While the above description contains many specifics, these specifics should not be construed as limitations on the scope of the invention, but merely as exemplifications of preferred embodiments thereof. For example, a down counter may be utilized as an alternative to the up counter (50) described above, and/or the counting directions of the up/down counters (44) may be reversed. Moreover, rather than using voltage comparators at the bottom of each column, current type comparators may be utilized, each of which compares a current on the column data line with a time varying reference current. In addition, it may be possible to utilize bipolar devices within the pixels as alternatives to FETS. Further, the correlated double sampling circuitry of this invention may be used in applications other than those involving image sensors, such as with temperature/pressure sensors. Still further, the invention can be used in conjunction with an image sensor comprising a single row of pixels. Those skilled in the art will envision many other possible variations that are within the scope and spirit of the invention as defined by the claims appended hereto.

Claims (20)

What is claimed is:
1. A circuit for performing correlated double sampling, comprising:
at least one comparator having a first input coupled to an associated data line for receiving first and second signals in first and second sampling intervals, respectively, and a second input coupled to receive a time varying reference signal; and
at least one up/down counter operable to count in a first direction during said first sampling interval and in an opposite direction during said second sampling interval, said up/down counter being responsive to an output of said comparator to stop counting during both of said first and second sampling intervals when the amplitude of the time varying reference signal substantially equals the amplitude of the respective first or second signal, whereby said up/down counter provides an output representing a subtraction of one of said first or second signals from the other.
2. The circuit of claim 1, further comprising:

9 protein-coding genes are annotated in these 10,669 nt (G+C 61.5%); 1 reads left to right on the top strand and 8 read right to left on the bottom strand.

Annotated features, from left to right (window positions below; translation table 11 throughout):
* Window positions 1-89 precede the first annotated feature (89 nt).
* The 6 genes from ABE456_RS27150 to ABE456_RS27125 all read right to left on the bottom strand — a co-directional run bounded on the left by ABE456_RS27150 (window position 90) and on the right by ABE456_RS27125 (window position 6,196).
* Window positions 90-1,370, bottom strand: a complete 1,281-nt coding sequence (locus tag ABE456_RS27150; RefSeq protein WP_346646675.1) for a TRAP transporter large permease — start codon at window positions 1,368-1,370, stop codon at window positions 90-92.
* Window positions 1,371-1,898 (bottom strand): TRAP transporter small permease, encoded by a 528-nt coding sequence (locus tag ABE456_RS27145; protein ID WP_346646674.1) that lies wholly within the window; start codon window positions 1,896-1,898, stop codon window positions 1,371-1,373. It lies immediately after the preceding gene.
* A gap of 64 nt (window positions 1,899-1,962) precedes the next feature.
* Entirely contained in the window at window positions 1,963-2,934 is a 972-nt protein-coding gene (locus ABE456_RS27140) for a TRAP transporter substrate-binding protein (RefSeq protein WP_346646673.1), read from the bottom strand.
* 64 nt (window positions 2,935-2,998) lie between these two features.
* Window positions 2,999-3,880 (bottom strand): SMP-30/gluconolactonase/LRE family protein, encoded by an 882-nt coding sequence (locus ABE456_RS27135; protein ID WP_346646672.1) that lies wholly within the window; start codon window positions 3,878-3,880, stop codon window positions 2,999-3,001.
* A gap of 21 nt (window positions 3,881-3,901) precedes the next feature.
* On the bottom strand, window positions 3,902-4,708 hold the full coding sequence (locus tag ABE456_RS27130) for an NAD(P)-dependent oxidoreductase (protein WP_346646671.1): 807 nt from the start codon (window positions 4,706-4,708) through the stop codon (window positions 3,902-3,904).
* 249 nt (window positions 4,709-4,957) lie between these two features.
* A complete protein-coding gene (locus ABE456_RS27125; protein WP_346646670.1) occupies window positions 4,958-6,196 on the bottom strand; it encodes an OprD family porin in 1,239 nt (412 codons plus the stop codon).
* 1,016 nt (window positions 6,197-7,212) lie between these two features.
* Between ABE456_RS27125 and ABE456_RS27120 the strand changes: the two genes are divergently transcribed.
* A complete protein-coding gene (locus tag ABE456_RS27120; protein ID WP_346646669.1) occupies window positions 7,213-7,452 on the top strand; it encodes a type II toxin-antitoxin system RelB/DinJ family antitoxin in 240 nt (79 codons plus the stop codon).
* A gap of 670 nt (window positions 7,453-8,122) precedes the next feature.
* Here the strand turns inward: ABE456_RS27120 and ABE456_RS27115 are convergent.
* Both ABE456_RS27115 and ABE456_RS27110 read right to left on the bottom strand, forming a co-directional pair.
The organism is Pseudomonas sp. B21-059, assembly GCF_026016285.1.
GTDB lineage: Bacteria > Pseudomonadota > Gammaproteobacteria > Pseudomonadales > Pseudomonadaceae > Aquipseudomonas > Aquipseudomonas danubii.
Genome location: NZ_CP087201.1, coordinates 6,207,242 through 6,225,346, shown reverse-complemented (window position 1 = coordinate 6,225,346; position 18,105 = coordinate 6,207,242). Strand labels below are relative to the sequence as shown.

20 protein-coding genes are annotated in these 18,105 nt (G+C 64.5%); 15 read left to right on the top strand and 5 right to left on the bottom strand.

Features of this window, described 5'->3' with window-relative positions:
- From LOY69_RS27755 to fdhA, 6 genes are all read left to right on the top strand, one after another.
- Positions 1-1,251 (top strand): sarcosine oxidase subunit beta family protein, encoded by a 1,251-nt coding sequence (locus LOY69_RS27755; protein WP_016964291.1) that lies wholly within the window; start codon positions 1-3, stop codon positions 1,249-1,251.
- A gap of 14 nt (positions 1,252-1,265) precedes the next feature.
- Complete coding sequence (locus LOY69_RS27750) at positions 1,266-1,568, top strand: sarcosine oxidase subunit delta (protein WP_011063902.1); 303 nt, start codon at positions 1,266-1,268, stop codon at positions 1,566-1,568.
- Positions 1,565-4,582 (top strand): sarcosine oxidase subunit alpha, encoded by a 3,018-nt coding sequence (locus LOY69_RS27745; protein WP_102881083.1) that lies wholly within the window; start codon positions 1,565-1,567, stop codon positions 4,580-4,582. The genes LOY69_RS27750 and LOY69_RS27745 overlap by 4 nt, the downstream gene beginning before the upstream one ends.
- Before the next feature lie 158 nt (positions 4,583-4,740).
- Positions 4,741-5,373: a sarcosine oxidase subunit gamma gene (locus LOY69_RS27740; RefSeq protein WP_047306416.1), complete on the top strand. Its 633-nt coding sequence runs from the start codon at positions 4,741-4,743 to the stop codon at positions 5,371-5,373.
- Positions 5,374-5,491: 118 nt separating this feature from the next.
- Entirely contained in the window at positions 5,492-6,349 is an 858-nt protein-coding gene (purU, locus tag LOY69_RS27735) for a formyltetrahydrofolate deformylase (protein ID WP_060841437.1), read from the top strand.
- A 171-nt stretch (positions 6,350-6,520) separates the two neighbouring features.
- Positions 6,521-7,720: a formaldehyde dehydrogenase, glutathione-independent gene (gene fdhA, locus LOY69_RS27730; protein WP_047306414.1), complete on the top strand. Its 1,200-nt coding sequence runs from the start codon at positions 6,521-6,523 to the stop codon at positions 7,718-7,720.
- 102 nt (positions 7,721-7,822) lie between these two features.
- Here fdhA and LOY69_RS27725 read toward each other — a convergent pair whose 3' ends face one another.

an additional counter operative to count in one of an up or down direction during each of said first and second sampling intervals, said additional counter being reset between said first and second sampling intervals; and
a digital to analog converter coupled to an output of said additional counter, for converting the additional counter output to said time varying reference signal which ramps during each of said first and second sampling intervals.
3. The circuit of claim 1, wherein said first and second signals on each said data line are voltages, each comparator is a voltage comparator, and said time varying reference signal is a voltage.
4. The circuit of claim 3, wherein each said comparator provides a logic level output to an associated up/down counter, each up/down counter being responsive to a predetermined state of said logic level output to stop counting, thereby producing a stopped count, each up/down counter being caused to commence counting during the second sampling interval from the stopped count.
5. The circuit of claim 1, wherein said up/down counter is in an all zeroes state prior to said first sampling interval, and is reset to the all zeroes state following the subtraction, for a subsequent sampling operation.
6. The circuit of claim 1, wherein said at least one comparator and said at least one up/down counter comprises a plurality of comparators and a plurality of up/down counters, respectively, and said circuit further comprising in combination therewith, an image sensing device having a plurality of imager cells arranged in rows and columns, and a plurality of column data lines connected to cells within each column, each column data line being connected to an associated one of said comparators, wherein said image sensing device provides said first signal indicative of a reset level from an active imager cell in each column during said first sampling interval, and said second signal indicative of an amount of light incident upon the active imager cell during said second sampling interval.